At one point Robert F. Kennedy encourages Baldwin by saying that someday there may be a black president, and Baldwin comments on the irony of an Irish Catholic from a fairly recent surge of immigration advising hope and patience to a man whose family has been here for centuries.

A constant message in the film is that most of us who are white don’t want to know what others are going through. We prefer the mythology of “we are all equal” or “the slave owners in my family tree were kind to their slaves.” I recognized myself in these people blind to the ferocity of racial oppression. The final scenes provide a few updates, bringing us into the twenty-first century, including news accounts of racism in Ferguson, Missouri, and an uplifting scene of the Obamas as first family.  I thought I Am Not Your Negro would win the award for best documentary feature in the 2017 Oscars. Nothing can touch it for quality and seriousness. Another nominee, 13th, focuses on how imprisonment has perpetuated slavery. One phrase in the 13th Amendment—“except as punishment for crime”—makes  servitude legal, whether through minor charges, Jim Crow laws, the war on drugs, or the three-strike law, 1 I was shocked to learn that one of four African-American men is jailed at some point in his life. 13th, however, lacks the elegant focus on three martyrs and Baldwin’s powerful narration, presented from recorded speeches, appearances on talk shows, and his own writing, read by Samuel L. Jackson.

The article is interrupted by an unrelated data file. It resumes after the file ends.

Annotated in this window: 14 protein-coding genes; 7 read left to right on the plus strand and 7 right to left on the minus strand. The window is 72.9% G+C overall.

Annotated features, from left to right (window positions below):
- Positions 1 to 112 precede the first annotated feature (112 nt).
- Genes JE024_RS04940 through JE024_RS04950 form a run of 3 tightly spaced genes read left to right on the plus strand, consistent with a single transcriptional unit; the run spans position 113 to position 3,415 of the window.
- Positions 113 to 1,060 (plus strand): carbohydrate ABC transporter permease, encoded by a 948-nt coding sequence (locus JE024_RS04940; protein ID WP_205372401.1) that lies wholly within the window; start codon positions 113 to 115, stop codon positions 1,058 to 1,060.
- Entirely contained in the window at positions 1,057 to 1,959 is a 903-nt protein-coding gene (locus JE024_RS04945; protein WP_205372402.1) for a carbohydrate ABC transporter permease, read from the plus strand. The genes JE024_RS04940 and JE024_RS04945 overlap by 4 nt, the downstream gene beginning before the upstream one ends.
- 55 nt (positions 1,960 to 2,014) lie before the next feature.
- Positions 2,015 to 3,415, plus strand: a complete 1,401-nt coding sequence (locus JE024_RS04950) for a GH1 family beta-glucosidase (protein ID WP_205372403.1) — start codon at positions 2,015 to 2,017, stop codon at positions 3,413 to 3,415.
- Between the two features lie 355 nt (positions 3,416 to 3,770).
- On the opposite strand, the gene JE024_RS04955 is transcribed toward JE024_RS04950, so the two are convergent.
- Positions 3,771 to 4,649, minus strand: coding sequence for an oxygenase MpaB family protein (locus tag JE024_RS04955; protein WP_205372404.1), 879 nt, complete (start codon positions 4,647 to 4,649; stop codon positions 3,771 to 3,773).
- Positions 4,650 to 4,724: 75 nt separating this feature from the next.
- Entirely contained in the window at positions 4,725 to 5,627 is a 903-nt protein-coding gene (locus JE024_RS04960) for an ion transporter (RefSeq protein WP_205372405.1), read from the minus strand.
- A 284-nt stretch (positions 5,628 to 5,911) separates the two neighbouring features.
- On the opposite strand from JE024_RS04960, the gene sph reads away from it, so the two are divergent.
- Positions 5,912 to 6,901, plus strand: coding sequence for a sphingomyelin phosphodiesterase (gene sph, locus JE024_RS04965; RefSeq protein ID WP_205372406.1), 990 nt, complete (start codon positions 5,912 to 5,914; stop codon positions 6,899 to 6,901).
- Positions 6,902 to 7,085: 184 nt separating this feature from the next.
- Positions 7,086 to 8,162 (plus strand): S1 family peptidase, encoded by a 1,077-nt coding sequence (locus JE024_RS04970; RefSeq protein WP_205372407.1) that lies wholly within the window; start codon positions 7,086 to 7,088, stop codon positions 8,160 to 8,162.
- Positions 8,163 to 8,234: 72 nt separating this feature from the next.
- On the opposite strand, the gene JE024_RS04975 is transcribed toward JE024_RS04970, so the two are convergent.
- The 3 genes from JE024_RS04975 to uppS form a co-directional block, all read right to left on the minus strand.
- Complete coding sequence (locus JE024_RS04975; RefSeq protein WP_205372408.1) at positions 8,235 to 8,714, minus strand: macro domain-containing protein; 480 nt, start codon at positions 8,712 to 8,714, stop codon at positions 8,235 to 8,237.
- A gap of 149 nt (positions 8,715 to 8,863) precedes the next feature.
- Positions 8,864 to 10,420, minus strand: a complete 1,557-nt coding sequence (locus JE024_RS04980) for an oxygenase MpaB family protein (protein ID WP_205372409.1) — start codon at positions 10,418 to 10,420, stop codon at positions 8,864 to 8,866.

Neither I Am Not Your Negro nor 13th won for best documentary, however. The TV series O. J.: Made in America took the prize. Shown last June in five parts, a total of 7 ½ hours, on ESPN and, briefly, in a few theaters, it was called, “A towering achievement” by a Washington Post reviewer. O. J. Simpson’s story intertwined “numerous contemporary obsessions: sports, race, celebrity, crime, even sex,” wrote Kenneth Turan, reviewer for the Los Angeles Times.

People like that sort of thing, and members of the Academy of Motion Picture Arts & Sciences voted for the closely documented tragedy of O.J.’s rise and fall. My husband watched the whole thing, as well as American Crime Story: The People v. O. J. Simpson, a TV miniseries (aired in February 2016) in which Cuba Gooding Jr. plays Simpson.